I slid the gate catch back into its groove, turned round and started the climb up the hill, Millie preceding me at her very sedate pace. At the same time the ‘school class’ appeared on the path at right angles above me, i.e., one mum holding the hand of a very small child, one small and very lively spaniel, and a curly-haired, blond cherub bombing along ahead, perhaps between three and four years old. It was he who was making the racket. His treble pierced my eardrums. He saw Millie and a high-pitched squeal greeted her dignified presence.

“O look Mum, another dog. It must be really old. And there’s a lady with him. She's really old too.” That was me assessed, judged and dismissed, all in the space of seconds. The castle called. But did he have to be quite as sharp-eyed as he was? After all, I was wrapped in a Michelin man coat and furred hood and almost invisible.

Mum turned and giggled with embarrassment.

Out of the mouths of babes comes wisdom and truth.

Thursday, 1 February 2018


How do you read? Not so much which kind of books - although that comes into it - but how deeply and with how much concentration do you read? At a recent supper party there were nine of us (me making the odd number) and the talk turned to books when I casually mentioned, that when I passed his house, I frequently saw one of the guests sitting in his window seat reading, usually in the morning. I was absolutely not making a value judgement, the man is retired and he can please himself what he does and when he does it. So books it was. The fellow guest, call him Roger for now, said that he enjoyed leisurely mornings after walking his dogs and reading was his preferred occupation. As it is mine.

“What is it you read”, someone asked. "Any favourite authors? What are you currently reading?”
The sort of questions anyone asks when it comes to discussing books.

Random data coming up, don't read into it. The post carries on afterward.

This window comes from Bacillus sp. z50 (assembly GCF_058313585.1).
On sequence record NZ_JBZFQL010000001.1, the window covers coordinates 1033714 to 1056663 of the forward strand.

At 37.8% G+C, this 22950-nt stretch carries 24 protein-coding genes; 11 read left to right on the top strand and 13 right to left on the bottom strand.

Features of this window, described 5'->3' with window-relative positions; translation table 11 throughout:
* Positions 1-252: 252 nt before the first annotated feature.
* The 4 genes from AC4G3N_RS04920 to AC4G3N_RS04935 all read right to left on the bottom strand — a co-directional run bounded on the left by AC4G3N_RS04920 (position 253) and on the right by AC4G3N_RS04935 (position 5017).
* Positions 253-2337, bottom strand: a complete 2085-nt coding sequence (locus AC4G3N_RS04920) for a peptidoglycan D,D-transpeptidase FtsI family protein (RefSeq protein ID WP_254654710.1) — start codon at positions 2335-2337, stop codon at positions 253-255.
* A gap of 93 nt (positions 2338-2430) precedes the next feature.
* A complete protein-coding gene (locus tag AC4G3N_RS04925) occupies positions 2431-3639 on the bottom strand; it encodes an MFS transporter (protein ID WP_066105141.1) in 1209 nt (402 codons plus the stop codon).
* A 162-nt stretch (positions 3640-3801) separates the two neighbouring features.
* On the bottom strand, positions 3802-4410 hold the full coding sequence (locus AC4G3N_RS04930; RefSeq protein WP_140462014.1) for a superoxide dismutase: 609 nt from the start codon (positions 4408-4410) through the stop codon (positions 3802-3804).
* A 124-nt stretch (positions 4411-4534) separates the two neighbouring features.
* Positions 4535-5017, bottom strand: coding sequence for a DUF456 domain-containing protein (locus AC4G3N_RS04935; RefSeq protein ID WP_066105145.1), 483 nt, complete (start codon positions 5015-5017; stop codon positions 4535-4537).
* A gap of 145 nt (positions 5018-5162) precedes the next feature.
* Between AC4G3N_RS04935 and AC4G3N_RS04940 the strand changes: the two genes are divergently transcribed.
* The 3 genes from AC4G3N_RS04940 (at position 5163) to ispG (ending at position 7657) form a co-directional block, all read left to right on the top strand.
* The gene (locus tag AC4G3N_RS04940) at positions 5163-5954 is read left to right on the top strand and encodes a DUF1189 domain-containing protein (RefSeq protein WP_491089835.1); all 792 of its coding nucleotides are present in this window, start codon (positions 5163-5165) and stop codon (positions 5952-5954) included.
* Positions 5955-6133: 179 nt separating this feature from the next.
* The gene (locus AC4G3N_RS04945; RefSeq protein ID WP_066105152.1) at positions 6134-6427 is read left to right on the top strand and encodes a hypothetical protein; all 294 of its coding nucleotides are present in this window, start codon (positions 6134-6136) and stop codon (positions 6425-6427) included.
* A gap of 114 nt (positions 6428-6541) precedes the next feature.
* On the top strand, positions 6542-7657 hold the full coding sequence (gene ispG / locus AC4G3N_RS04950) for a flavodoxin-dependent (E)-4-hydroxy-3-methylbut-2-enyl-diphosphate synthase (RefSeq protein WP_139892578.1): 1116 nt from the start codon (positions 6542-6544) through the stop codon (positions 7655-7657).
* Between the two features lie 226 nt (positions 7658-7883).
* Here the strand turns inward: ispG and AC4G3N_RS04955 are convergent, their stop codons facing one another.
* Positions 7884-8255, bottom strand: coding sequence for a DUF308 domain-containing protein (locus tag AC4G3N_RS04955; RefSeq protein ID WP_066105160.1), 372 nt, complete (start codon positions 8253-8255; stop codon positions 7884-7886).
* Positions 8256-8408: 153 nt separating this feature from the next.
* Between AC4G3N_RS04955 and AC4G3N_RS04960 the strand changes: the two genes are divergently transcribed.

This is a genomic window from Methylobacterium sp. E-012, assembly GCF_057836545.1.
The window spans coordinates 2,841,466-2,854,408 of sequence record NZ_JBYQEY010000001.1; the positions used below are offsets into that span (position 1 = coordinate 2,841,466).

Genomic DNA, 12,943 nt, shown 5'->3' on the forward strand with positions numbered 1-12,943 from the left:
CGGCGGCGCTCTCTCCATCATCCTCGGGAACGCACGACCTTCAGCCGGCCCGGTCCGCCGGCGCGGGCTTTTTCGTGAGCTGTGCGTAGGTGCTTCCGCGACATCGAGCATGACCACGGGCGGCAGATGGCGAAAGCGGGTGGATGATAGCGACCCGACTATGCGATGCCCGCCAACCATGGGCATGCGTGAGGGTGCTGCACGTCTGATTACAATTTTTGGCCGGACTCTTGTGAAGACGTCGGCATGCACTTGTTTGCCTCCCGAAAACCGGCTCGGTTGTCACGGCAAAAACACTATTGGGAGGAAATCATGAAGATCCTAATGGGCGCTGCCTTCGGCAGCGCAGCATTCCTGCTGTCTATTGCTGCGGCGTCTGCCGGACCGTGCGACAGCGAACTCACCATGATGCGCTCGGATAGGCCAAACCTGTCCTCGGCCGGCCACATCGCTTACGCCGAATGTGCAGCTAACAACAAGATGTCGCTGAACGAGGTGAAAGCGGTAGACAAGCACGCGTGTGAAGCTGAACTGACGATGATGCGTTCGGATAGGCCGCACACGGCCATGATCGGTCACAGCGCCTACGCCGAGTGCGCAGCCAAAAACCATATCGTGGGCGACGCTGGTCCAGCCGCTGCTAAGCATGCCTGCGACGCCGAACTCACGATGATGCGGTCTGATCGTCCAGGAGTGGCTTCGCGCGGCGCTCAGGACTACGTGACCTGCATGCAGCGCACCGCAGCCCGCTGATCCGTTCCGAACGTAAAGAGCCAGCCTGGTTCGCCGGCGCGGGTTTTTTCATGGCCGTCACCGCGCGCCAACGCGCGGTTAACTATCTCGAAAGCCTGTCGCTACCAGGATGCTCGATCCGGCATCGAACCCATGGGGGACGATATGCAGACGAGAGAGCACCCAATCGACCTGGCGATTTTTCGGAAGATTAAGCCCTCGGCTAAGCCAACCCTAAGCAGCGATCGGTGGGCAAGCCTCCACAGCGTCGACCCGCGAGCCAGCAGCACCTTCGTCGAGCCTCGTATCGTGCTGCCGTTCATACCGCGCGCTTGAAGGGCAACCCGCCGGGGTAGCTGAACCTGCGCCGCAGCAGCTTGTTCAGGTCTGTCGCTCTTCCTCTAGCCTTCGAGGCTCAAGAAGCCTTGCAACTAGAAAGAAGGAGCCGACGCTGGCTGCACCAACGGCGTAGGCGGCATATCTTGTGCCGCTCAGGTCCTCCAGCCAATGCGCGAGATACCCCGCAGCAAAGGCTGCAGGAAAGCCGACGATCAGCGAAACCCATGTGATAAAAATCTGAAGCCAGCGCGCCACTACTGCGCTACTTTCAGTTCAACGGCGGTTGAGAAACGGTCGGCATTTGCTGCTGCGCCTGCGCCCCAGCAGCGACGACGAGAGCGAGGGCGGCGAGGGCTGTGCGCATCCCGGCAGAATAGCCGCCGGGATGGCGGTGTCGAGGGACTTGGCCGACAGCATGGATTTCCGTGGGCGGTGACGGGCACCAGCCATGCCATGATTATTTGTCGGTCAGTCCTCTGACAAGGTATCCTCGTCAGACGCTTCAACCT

“I hardly know,” Roger said. "I just read and read, very fast, one book down and another started. I really am a very fast reader. Ask me what I’ve read and I find it hard to tell you.” I know from discussing books with Roger’s wife that both of them tend to go for thrillers, fantasy and blockbusters. Roger is an intelligent man, has successfully held down an important and well-paid job in business, and is an active member of the Valley’s End community. 

Everyone at the table tried to keep a straight face as Roger was digging himself deeper and deeper into his reading matter hole. I saw an embarrassed smirk appear on the face of his table neighbour who is a writer herself. His wife, sitting opposite me, was trying to shush him, obviously feeling that he was showing a side of himself that didn’t reflect well on them. Roger plowed merrily on, oblivious of the reaction around the table.

When Roger stopped to draw breath, the host’s son, who had cooked us an excellent meal providing equally good and plentiful wine, (possibly partly the reason for Roger’s lack of inhibition and poor self-awareness) intervened by saying “I am a very slow reader, very slow indeed. I even leave gaps between books. Mind you, I usually remember what I’ve read; titles, authors, content, message, if there is one, and the impression the book has left on me. But, as I said, I am very slow about it."

Lucky you, I thought. Although by no means a Roger type of reader, I frequently forget the names of authors, titles of books, although I can usually put a story to the memory of a book. Since Beloved’s death I have been an avid reader, even more so than previously, going for slighter and lighter stories rather than sad and tragic ones, and yes, I have, at times, been reading the comfortable kind of thriller which demands little attention. The only thing I insist on is that the writing is good and the editing has been done carefully. And I can foresee a time when more nourishing fare will be on the reading menu again. In fact, my diet is already becoming more substantial.